3) If mold is a problem in your home or building, you must clean up the mold and eliminate sources of moisture.

4) To prevent mold growth any source of a water problem or leak must be repaired.

5) Indoor humidity must be reduced (generally below 60%) to reduce the chances of mold growth by: adequately venting bathrooms, dryers, and other moisture-generating sources to the outside; using air conditioners and de-humidifiers; increasing ventilation; and using exhaust fans whenever cooking, dish washing and cleaning.

6) Clean and dry any damp or wet building materials and furnishings within 24-48 hours to prevent mold growth.

7) Clean mold off of hard surfaces with water and detergent and dry completely.

8) Prevent condensation: reduce the potential for condensation on cold surfaces (e.g., windows, piping, exterior walls, roof, or floors) by adding insulation.

9) In areas where there is a perpetual moisture problem on the floor, do not install carpeting.

10) Mold can be found almost anywhere. Mold can grow on wood, paper, carpet, foods; almost anything can support some mold growth provided there is moisture, time to grow and food to eat.

Common Questions About Mold Removal and Restoration

Is mold growing in my home?

Indoor mold growth should be avoided. Molds reproduce by means of tiny spores; the spores are invisible to the naked eye and float thought outdoor and indoor air. Mold may begin growing indoors when mold spores land on surfaces that are wet. There are many types of molds, and none of them will grow without water or moisture.

How do I get rid of mold?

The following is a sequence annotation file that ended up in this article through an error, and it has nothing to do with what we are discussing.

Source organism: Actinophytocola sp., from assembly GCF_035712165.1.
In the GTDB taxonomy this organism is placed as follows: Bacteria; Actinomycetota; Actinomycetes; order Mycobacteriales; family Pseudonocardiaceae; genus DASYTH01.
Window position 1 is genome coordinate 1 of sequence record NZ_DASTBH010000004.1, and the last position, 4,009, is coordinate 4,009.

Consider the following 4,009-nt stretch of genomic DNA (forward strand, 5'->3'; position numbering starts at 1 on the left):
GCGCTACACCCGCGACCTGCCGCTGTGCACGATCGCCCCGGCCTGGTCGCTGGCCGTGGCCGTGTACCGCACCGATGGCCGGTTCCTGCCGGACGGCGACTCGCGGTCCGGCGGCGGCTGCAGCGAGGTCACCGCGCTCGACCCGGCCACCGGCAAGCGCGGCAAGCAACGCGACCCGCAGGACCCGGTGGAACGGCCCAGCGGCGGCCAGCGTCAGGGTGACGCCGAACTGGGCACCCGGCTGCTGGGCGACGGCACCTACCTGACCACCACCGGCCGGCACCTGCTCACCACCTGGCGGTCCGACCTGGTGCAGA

Molds gradually destroy the things they grow on. You can prevent damage to your home and furnishings, save money, and avoid potential health problems by controlling moisture and eliminating mold growth. It is impossible to get rid of all mold and mold spores indoors; some mold spores will be found floating through air and in house dust. The mold spores will not grow if moisture is not present. Indoor mold growth can and should be prevented or controlled by controlling moisture indoors. If there is mold growing in your home, you must clean up the mold and fix the moisture problem. If you clean the mold, but don't fix the moisture problem, then most likely, the mold problem will come back.

Why causes mold to develop?

Mold requires nutrients, water, oxygen and favorable temperatures to grow. Nutrients for mold are present in dead organic material such as wood, paper or fabrics; mold can also derive nutrients from some synthetic products such as paints and adhesives. Mold requires moisture, although some mold species can obtain that moisture from moist air when the relative humidity is above 70%. Many molds thrive at normal indoor temperatures; few if any molds are able to grow below 40 degrees F or above 100 degrees F. Outside this range molds may remain dormant or inactive; they may begin to grow again when the temperature is more favorable.

Temperatures well above 100 degrees will kill mold and mold spores, but the exact temperature required to kill specific species is not well-established.

More importantly it is absolutely possible to keep mold from growing inside a building. Moisture control is the key to controlling mold in interior spaces. Air filtration can contribute to lowering mold spores in the air but is secondary to moisture control.



Contact usif you have questions or need information about mold remediation.